This chapter includes another classic story: Cain and Abel. Cain’s story not only parallels his own parents’ casting out of Eden, but begins the solidification of God’s teachings, besides “do what I say or else.” At the same time, though, this chapter introduces how God’s teachings could be manipulated to serve one’s own selfish interests—a warning, perhaps.
The text introduces the two brothers, saying “Abel was a keeper of sheep, but Cain was a tiller of the ground” (4:2) The syntax already sets up the division between the two, alluding back to the talk of binaries from Genesis 1. The “but” indicates that comparison—and therefore conflict—are almost inevitable.
Just in case you thought this would be a repeat of Chapter 3, I am NOT going to justify Cain’s actions, or complain he was treated unfairly. On the contrary, the Bible’s language reinforces the ultimate sin of what Cain has done. First off, God’s very simple explanation to Cain after rejecting his sacrifice takes the syntax of “If X, then Y. If not X, then Z.”
If thou doest well, shalt thou not be accepted? and if thou doest not well, sin lieth at the door. (4:7)
It’s a pretty simple request (and there aren’t even any death threats). However, Cain slays his brother without a trace of hesitation or remorse (4:8). Further, when God asks where Abel is, Cain responds, “Am I my brother’s keeper?” (4:9)
So I’ve heard the phrase “brother’s keeper” before, but I never knew it was in this context. The phase therefore takes on much more of a sinister tone. One can picture Cain, curling his lip in contempt. This is a classic older sibling complaint: why should I have to look out for my brother? With the added “insult” of his brother being favored, Cain does the opposite of “keeping”: killing his brother over a sacrifice that, while it might have been important, could clearly have been redeemed with a better one.
So no wonder God is angry, and angry God can spit fire:
And now art thou cursed from the earth, which hath opened her mouth to receive thy brother’s blood from thy hand. (4:11)
The well-wrought imagery makes this my favorite line from this chapter. It’s also ironic because Cain is the tiller of the earth—therefore presumably having more of a connection to it—but in this case the earth is now turned against Cain, and it will no longer work for him. This is similar to the fate of his parents, when nature and the earth has turned against them as they were cast out of Eden.
Speaking of death, I also learned something new about Cain’s punishment. I hadn’t realized that the mark of Cain is not something to mark him as a murderer, but to make sure other people do not kill him out of revenge:
Whosoever slayeth Cain, vengeance shall be taken on him sevenfold. And the LORD set a mark upon Cain, lest any finding him should kill him. (4:15)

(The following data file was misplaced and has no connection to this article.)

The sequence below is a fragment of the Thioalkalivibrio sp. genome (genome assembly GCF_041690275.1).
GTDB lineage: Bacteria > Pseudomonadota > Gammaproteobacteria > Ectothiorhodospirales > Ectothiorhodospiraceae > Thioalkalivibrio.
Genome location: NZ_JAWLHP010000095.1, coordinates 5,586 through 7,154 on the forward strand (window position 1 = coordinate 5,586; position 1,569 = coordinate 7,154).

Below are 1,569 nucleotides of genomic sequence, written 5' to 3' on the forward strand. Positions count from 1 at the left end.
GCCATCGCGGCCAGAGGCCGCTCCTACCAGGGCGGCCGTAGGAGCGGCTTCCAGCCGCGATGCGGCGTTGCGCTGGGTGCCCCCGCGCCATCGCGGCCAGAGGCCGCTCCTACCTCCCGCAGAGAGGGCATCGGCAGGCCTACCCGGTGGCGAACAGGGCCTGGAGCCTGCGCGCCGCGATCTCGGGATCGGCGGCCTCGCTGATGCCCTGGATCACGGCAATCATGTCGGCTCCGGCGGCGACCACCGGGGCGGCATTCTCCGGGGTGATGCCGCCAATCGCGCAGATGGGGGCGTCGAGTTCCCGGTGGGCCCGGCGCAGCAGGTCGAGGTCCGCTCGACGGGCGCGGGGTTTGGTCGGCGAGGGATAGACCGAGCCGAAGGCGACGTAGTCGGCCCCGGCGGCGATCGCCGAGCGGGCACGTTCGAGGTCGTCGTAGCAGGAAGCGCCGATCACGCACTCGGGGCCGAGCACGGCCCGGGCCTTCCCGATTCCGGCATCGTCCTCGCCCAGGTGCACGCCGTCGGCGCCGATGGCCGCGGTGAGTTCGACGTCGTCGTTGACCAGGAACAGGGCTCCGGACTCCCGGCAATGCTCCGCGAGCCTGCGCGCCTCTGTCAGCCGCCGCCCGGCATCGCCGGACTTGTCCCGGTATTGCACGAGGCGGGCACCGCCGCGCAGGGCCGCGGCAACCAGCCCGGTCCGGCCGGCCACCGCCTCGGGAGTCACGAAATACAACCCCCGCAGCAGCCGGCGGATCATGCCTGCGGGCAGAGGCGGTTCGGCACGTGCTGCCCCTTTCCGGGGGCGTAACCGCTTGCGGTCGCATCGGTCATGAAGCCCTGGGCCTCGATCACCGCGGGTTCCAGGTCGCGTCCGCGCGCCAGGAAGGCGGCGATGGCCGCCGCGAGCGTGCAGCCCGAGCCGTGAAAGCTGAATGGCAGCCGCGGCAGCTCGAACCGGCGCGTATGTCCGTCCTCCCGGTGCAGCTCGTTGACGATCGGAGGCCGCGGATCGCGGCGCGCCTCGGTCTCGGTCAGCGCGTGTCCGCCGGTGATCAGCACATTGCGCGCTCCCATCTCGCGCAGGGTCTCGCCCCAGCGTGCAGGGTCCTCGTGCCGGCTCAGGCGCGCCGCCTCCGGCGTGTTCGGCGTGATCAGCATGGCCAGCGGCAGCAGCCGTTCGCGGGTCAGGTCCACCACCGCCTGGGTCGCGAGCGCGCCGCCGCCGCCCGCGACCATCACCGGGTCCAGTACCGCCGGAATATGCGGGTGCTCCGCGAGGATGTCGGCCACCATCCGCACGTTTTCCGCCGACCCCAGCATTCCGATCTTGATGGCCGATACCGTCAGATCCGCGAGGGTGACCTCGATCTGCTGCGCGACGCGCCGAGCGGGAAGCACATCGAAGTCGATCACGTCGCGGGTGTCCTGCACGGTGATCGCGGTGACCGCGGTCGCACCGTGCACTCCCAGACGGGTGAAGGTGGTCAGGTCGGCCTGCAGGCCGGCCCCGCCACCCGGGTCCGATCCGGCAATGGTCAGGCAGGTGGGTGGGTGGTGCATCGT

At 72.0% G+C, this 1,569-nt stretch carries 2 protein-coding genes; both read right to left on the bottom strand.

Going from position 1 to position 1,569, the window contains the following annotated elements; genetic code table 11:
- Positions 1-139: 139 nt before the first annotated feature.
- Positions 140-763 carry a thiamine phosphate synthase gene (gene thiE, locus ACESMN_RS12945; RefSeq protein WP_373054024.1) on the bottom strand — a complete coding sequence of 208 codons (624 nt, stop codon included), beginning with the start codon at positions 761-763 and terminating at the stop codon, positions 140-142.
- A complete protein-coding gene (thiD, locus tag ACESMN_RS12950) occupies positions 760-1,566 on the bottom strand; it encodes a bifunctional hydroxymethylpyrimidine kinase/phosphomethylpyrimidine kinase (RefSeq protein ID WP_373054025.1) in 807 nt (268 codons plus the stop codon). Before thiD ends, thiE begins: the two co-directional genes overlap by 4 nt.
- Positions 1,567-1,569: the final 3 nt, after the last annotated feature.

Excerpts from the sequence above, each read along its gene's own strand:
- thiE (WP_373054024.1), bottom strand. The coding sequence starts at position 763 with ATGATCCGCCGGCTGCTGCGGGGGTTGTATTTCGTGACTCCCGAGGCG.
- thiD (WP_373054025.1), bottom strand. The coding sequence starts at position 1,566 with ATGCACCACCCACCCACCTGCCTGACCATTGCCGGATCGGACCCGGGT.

Clearly, the ultimate sin in God’s eyes is murder, especially murder taken in vengeance for another crime (“sevenfold” is a lot). Honestly, it sounds like God would not be a fan of the death penalty.
But Cain and Abel aren’t the whole story of this chapter. We also get into the aftermath, and the beginnings of a functioning plural society. For one, this is the first chapter where the “A begat B” syntax appears—and trust me, it isn’t the last. While this listing of lineage is certainly not the most engaging part of this text, it seems mostly a function to show the passage of time. There is also a splitting off of peoples—the descendents of Jabal dwell in tents and raise cattle, while those of Jubal are good with musical instruments (4:20-21)— implying both culture and skills are linked to heritage.
We also get the first example of polygamy:
Lamech took unto him two wives: the name of the one was Adah, and the name of the other Zillah. (4:19)
Yep, just a mention, then we move along as if it’s no big deal. I know this must have been a coincidence, but their names begin with A and Z. Lamech really wanted to grab both ends of the alphabet, there.
But perhaps whoever wrote Genesis 4 isn’t endorsing polygamy, because it turns out that Lamech is also a huge jerk. He’s like that annoying kid in your Philosophy class who tries to argue over and find loopholes for everything. After hearing that anyone who harms Cain would be harmed themselves, Lamech says:
I have slain a man to my wounding, and a young man to my hurt. If Cain shall be avenged sevenfold, truly Lamech seventy and sevenfold. (4:23-24)
According to another translation, he essentially KILLED TWO PEOPLE for performing minor grievances against him, then tries to justify it by claiming he’s basically untouchable at this point. (Talk about precedent. Insert “Lamech was the first lawyer” joke here.)
But is Lamech right? God does not respond in any way (so far, at least), so we have no idea if this would hold true. But God must be smarter than that, right?
Speaking of Cain, the chapter ends by circling back to reference Cain and Abel when Eve bears another son, Seth (4:25). This is the final insult to Cain: he receives permanent shame and punishment for what he did, and his revenge wasn’t even permanent—for Seth, as we see in the next chapter, is the true inheritor of Adam’s legacy.